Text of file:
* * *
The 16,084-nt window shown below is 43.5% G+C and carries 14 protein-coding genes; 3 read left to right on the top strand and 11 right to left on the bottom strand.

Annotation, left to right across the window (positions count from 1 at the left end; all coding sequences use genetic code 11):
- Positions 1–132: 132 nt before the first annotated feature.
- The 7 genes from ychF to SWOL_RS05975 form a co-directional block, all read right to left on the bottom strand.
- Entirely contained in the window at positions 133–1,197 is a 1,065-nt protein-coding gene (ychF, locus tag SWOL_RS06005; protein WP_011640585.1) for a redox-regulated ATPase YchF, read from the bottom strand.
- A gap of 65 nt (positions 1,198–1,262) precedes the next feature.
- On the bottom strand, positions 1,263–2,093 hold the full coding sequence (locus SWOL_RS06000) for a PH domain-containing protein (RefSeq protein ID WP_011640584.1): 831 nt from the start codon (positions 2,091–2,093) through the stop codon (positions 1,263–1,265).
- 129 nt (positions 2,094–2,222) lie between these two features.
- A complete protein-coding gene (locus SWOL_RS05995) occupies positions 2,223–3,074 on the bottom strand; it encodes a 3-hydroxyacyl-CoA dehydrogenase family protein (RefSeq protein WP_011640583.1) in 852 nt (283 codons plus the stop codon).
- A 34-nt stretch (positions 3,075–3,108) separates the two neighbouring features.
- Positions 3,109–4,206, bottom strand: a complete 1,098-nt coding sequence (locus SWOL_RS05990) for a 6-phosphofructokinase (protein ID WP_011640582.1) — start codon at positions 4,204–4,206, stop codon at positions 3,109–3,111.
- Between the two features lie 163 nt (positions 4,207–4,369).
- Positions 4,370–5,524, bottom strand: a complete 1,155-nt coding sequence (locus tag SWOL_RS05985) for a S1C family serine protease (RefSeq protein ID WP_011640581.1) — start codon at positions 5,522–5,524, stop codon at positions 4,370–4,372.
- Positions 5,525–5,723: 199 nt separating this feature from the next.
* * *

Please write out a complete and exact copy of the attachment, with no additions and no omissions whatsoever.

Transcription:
The 16,084-nt window shown below is 43.5% G+C and carries 14 protein-coding genes; 3 read left to right on the top strand and 11 right to left on the bottom strand.

Annotation, left to right across the window (positions count from 1 at the left end; all coding sequences use genetic code 11):
- Positions 1–132: 132 nt before the first annotated feature.
- The 7 genes from ychF to SWOL_RS05975 form a co-directional block, all read right to left on the bottom strand.
- Entirely contained in the window at positions 133–1,197 is a 1,065-nt protein-coding gene (ychF, locus tag SWOL_RS06005; protein WP_011640585.1) for a redox-regulated ATPase YchF, read from the bottom strand.
- A gap of 65 nt (positions 1,198–1,262) precedes the next feature.
- On the bottom strand, positions 1,263–2,093 hold the full coding sequence (locus SWOL_RS06000) for a PH domain-containing protein (RefSeq protein ID WP_011640584.1): 831 nt from the start codon (positions 2,091–2,093) through the stop codon (positions 1,263–1,265).
- 129 nt (positions 2,094–2,222) lie between these two features.
- A complete protein-coding gene (locus SWOL_RS05995) occupies positions 2,223–3,074 on the bottom strand; it encodes a 3-hydroxyacyl-CoA dehydrogenase family protein (RefSeq protein WP_011640583.1) in 852 nt (283 codons plus the stop codon).
- A 34-nt stretch (positions 3,075–3,108) separates the two neighbouring features.
- Positions 3,109–4,206, bottom strand: a complete 1,098-nt coding sequence (locus SWOL_RS05990) for a 6-phosphofructokinase (protein ID WP_011640582.1) — start codon at positions 4,204–4,206, stop codon at positions 3,109–3,111.
- Between the two features lie 163 nt (positions 4,207–4,369).
- Positions 4,370–5,524, bottom strand: a complete 1,155-nt coding sequence (locus tag SWOL_RS05985) for a S1C family serine protease (RefSeq protein ID WP_011640581.1) — start codon at positions 5,522–5,524, stop codon at positions 4,370–4,372.
- Positions 5,525–5,723: 199 nt separating this feature from the next.